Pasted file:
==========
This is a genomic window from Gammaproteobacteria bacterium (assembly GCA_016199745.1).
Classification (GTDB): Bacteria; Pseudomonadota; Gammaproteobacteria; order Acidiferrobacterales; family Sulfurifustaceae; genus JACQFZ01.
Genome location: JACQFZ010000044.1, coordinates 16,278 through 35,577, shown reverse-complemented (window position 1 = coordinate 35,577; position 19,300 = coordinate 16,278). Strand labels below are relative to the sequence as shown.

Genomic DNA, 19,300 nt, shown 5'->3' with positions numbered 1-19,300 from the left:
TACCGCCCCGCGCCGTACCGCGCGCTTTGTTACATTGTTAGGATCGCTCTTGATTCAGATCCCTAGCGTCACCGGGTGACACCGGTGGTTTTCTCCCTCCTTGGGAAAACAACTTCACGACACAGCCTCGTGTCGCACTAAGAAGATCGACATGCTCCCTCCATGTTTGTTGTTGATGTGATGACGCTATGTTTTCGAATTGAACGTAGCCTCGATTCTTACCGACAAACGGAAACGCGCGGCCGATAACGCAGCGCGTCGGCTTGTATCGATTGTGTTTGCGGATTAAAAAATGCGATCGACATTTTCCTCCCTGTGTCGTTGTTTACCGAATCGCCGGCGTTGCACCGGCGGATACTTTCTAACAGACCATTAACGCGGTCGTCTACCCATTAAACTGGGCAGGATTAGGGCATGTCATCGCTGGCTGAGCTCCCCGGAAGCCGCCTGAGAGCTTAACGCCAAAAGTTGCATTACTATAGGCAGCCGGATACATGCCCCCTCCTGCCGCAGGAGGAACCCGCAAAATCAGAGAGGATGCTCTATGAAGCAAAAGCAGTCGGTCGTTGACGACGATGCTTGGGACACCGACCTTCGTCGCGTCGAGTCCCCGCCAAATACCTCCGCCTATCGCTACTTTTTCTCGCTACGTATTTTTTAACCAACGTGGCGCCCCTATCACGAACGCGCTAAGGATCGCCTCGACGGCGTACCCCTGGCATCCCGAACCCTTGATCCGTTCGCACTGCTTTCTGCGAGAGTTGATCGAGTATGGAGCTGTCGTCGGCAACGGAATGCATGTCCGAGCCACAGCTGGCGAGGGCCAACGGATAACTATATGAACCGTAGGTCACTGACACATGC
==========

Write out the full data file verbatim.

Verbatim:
This is a genomic window from Gammaproteobacteria bacterium (assembly GCA_016199745.1).
Classification (GTDB): Bacteria; Pseudomonadota; Gammaproteobacteria; order Acidiferrobacterales; family Sulfurifustaceae; genus JACQFZ01.
Genome location: JACQFZ010000044.1, coordinates 16,278 through 35,577, shown reverse-complemented (window position 1 = coordinate 35,577; position 19,300 = coordinate 16,278). Strand labels below are relative to the sequence as shown.

Genomic DNA, 19,300 nt, shown 5'->3' with positions numbered 1-19,300 from the left:
TACCGCCCCGCGCCGTACCGCGCGCTTTGTTACATTGTTAGGATCGCTCTTGATTCAGATCCCTAGCGTCACCGGGTGACACCGGTGGTTTTCTCCCTCCTTGGGAAAACAACTTCACGACACAGCCTCGTGTCGCACTAAGAAGATCGACATGCTCCCTCCATGTTTGTTGTTGATGTGATGACGCTATGTTTTCGAATTGAACGTAGCCTCGATTCTTACCGACAAACGGAAACGCGCGGCCGATAACGCAGCGCGTCGGCTTGTATCGATTGTGTTTGCGGATTAAAAAATGCGATCGACATTTTCCTCCCTGTGTCGTTGTTTACCGAATCGCCGGCGTTGCACCGGCGGATACTTTCTAACAGACCATTAACGCGGTCGTCTACCCATTAAACTGGGCAGGATTAGGGCATGTCATCGCTGGCTGAGCTCCCCGGAAGCCGCCTGAGAGCTTAACGCCAAAAGTTGCATTACTATAGGCAGCCGGATACATGCCCCCTCCTGCCGCAGGAGGAACCCGCAAAATCAGAGAGGATGCTCTATGAAGCAAAAGCAGTCGGTCGTTGACGACGATGCTTGGGACACCGACCTTCGTCGCGTCGAGTCCCCGCCAAATACCTCCGCCTATCGCTACTTTTTCTCGCTACGTATTTTTTAACCAACGTGGCGCCCCTATCACGAACGCGCTAAGGATCGCCTCGACGGCGTACCCCTGGCATCCCGAACCCTTGATCCGTTCGCACTGCTTTCTGCGAGAGTTGATCGAGTATGGAGCTGTCGTCGGCAACGGAATGCATGTCCGAGCCACAGCTGGCGAGGGCCAACGGATAACTATATGAACCGTAGGTCACTGACACATGC